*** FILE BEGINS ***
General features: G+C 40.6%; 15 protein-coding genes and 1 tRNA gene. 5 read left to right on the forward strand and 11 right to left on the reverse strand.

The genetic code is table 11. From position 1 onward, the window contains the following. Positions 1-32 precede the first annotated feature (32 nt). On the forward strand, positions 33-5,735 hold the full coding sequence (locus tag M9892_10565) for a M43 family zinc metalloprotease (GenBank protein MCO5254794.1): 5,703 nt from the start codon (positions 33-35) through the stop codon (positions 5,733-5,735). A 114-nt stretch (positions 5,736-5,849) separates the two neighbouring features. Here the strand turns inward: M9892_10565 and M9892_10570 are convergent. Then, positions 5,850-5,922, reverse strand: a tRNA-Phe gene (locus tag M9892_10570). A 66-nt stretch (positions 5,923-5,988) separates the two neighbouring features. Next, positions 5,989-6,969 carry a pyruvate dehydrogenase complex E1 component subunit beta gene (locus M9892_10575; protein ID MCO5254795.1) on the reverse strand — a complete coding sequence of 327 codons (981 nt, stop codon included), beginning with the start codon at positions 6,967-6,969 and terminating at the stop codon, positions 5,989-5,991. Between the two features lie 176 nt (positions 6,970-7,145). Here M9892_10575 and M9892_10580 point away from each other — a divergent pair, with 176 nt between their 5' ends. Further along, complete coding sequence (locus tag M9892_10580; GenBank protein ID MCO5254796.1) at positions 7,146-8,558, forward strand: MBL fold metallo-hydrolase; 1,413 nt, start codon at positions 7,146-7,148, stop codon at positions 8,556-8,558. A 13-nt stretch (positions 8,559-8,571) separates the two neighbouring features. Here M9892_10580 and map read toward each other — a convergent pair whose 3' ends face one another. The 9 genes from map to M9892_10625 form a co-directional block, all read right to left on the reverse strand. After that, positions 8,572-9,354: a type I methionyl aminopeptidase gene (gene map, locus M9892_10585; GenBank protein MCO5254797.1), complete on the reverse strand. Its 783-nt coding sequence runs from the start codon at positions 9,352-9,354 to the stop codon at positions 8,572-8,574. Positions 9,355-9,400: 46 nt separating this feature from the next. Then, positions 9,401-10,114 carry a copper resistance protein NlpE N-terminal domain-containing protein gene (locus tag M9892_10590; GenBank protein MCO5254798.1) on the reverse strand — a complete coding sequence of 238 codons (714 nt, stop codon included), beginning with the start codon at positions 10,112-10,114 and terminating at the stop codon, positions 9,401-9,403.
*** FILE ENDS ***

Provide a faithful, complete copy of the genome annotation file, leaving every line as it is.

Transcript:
General features: G+C 40.6%; 15 protein-coding genes and 1 tRNA gene. 5 read left to right on the forward strand and 11 right to left on the reverse strand.

The genetic code is table 11. From position 1 onward, the window contains the following. Positions 1-32 precede the first annotated feature (32 nt). On the forward strand, positions 33-5,735 hold the full coding sequence (locus tag M9892_10565) for a M43 family zinc metalloprotease (GenBank protein MCO5254794.1): 5,703 nt from the start codon (positions 33-35) through the stop codon (positions 5,733-5,735). A 114-nt stretch (positions 5,736-5,849) separates the two neighbouring features. Here the strand turns inward: M9892_10565 and M9892_10570 are convergent. Then, positions 5,850-5,922, reverse strand: a tRNA-Phe gene (locus tag M9892_10570). A 66-nt stretch (positions 5,923-5,988) separates the two neighbouring features. Next, positions 5,989-6,969 carry a pyruvate dehydrogenase complex E1 component subunit beta gene (locus M9892_10575; protein ID MCO5254795.1) on the reverse strand — a complete coding sequence of 327 codons (981 nt, stop codon included), beginning with the start codon at positions 6,967-6,969 and terminating at the stop codon, positions 5,989-5,991. Between the two features lie 176 nt (positions 6,970-7,145). Here M9892_10575 and M9892_10580 point away from each other — a divergent pair, with 176 nt between their 5' ends. Further along, complete coding sequence (locus tag M9892_10580; GenBank protein ID MCO5254796.1) at positions 7,146-8,558, forward strand: MBL fold metallo-hydrolase; 1,413 nt, start codon at positions 7,146-7,148, stop codon at positions 8,556-8,558. A 13-nt stretch (positions 8,559-8,571) separates the two neighbouring features. Here M9892_10580 and map read toward each other — a convergent pair whose 3' ends face one another. The 9 genes from map to M9892_10625 form a co-directional block, all read right to left on the reverse strand. After that, positions 8,572-9,354: a type I methionyl aminopeptidase gene (gene map, locus M9892_10585; GenBank protein MCO5254797.1), complete on the reverse strand. Its 783-nt coding sequence runs from the start codon at positions 9,352-9,354 to the stop codon at positions 8,572-8,574. Positions 9,355-9,400: 46 nt separating this feature from the next. Then, positions 9,401-10,114 carry a copper resistance protein NlpE N-terminal domain-containing protein gene (locus tag M9892_10590; GenBank protein MCO5254798.1) on the reverse strand — a complete coding sequence of 238 codons (714 nt, stop codon included), beginning with the start codon at positions 10,112-10,114 and terminating at the stop codon, positions 9,401-9,403.